Why I don’t have a god

I love following thoughts down their rabbit holes. 

When I was about 7 or so, someone gave me a book of christian bible stories. Over the months and years, I’d keep returning to them. Eventually I wondered, from these stories given to children, why this god was so cruel. Why this god would part the sea for one group of people… and drown another. Why this god lacked compassion for humanity… even if humanity was unkind. Why this god punished Moses after years of devotion. Why this god played cruel games of life and death just to see if humans were devoted enough to him. Not quite that articulate, but the general gist was there. 

By the time I was a teen, most of my peers were distinct atheists which I hopped on board with, easily, and left my childhood deep in the spiritual closet. Now I think the age of enlightenment and science in the 18th century‚Ķ was necessary in pushing back against religion… in particular, when I refer to religion, I’m mostly thinking of the church with its dogmatic worldview, where god is an omnipotent presence that is fair, yet cruel. That the abrahamic religions teach obedience to a power outside of ourselves under threat of death or retribution. Not so much the latter anymore, unless you wanted to listen to someone preach about damnation in hell.¬†

Science too, is a worldview. An empirical one, mostly. In the learning of it, I learned it was better to think, than to feel. Not that there is anything wrong with thinking. But there is so much to be gained, by dropping into the heart, by connecting the mind with the heart. At some point, science and religion felt ironically similar to me – that they could both be dogmatic about what the truth was. 

But they are both worldviews. Every domain offers its worldviews. Psychology might be my favourite because of the way it straddles the known and the unknown. In other words, it seems to be firmly rooted in what is valuable today… but it looks for answers that we can’t easily see and measure. 

We all have a shadow. That’s Jung’s idea. And to believe religiously in an identity… any identity, would suggest an unexamined shadow because we repress that which threatens the identity we’ve inherited and constructed.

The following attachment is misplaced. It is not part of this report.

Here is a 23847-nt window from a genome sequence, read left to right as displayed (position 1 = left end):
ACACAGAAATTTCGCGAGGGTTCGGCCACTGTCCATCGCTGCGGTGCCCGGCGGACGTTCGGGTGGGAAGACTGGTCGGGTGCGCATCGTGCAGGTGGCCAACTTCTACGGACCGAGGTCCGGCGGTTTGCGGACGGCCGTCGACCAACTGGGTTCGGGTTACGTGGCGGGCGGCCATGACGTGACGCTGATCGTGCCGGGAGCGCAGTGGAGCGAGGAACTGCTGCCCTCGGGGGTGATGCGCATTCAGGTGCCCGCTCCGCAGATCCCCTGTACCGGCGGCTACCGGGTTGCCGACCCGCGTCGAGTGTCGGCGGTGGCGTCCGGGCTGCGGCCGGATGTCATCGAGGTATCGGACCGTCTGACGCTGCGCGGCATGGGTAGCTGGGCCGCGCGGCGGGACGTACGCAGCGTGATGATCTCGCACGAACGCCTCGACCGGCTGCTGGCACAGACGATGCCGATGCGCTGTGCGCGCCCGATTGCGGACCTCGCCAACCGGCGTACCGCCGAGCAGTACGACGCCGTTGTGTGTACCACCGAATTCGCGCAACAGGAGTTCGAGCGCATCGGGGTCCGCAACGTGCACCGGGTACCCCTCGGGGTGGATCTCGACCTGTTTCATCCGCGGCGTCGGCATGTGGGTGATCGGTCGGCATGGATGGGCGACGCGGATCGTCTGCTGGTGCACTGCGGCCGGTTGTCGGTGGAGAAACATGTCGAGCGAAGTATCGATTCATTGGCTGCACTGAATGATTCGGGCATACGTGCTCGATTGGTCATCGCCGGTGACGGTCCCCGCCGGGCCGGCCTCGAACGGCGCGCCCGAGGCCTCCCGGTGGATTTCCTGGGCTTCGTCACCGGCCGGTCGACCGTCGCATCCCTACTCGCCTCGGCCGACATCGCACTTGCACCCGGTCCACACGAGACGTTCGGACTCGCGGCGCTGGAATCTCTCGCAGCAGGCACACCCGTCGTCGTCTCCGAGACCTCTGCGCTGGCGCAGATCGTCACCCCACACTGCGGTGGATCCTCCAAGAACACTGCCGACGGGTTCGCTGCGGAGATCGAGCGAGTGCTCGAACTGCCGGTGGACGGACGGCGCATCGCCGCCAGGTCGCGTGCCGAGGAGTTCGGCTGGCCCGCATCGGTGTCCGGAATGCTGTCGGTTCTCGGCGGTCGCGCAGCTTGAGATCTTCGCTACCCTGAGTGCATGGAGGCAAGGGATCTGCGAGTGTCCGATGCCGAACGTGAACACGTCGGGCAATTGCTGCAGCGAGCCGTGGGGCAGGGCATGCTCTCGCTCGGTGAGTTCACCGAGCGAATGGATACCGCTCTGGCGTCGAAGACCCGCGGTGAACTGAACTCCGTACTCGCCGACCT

The ancient greeks and romans knew that their deities were archetypes that existed within themselves. That’s Jung as well.

So where is god’s wife? Where is god’s counterpart? And is she… a goddess in her own right… or is she only god’s wife? Where is the feminine? Where is the archetypal symbolism for the feminine? What about the other faces of god? 

When I began engaging with spirituality, taking it out of the closet because life had dealt me a traumatic experience, I would feel uncomfortable, taking it on as an identity and distinctly repelling of the notion of god. Not unusual. What I could accept, however, was replacing god with the notion of the Universe, because unlike this concrete yet abstract concept of a man in white robes sitting in the clouds, the universe was fathomable in its immensity and its mystery. 

And so I realised, if I’m spiritual, if I came from stardust, romantically speaking, if reincarnation and any wild concept that I engage with, is true on some level, then so is everyone else’s reality, and that being the case… is there a difference between a spiritual reality and a non-spiritual reality… except for the way we see it? We’re in the same soup, the same milky way, the same universe, the same planet. And what I know will always be surpassed by what I don’t know, except that I’m human and I’m totally flawed. 

There are genuinely, so many paths to walk and no right or wrong way because all of them lead to self-discovery, some paths more feminine than others. Feminine… in the energetics. I’m uncomfortable with god with a capital G because it’s not a path. 

There are, have been, persecution and wars, that are fought in the name of this god. Generations of women have died, in the name of this god. Anyone, once of a different opinion, have died in the name of this god. 

Why do we still hold him up on a pedestal?

Not really a question… but rather, why do we naively continue to perpetuate this god? I used to feel mild about this… but the more I understand about history, the stronger I feel about it. And even so, I understand the why. When people turn away from the church, they are turning away from the dogma but what’s left is disillusion. 

I will acknowledge the masculine deities that exist, otherwise known as archetypes in psychology and even more so, I will acknowledge the feminine. 

I will go where there is a focus on self-discovery, on finding the answers within, on understanding or accepting ourselves as we are, on opening the mind and the heart… on honouring the feminine as equally powerful, and in a vastly different capacity. 

And so, I don’t have a god. 

xx

Sand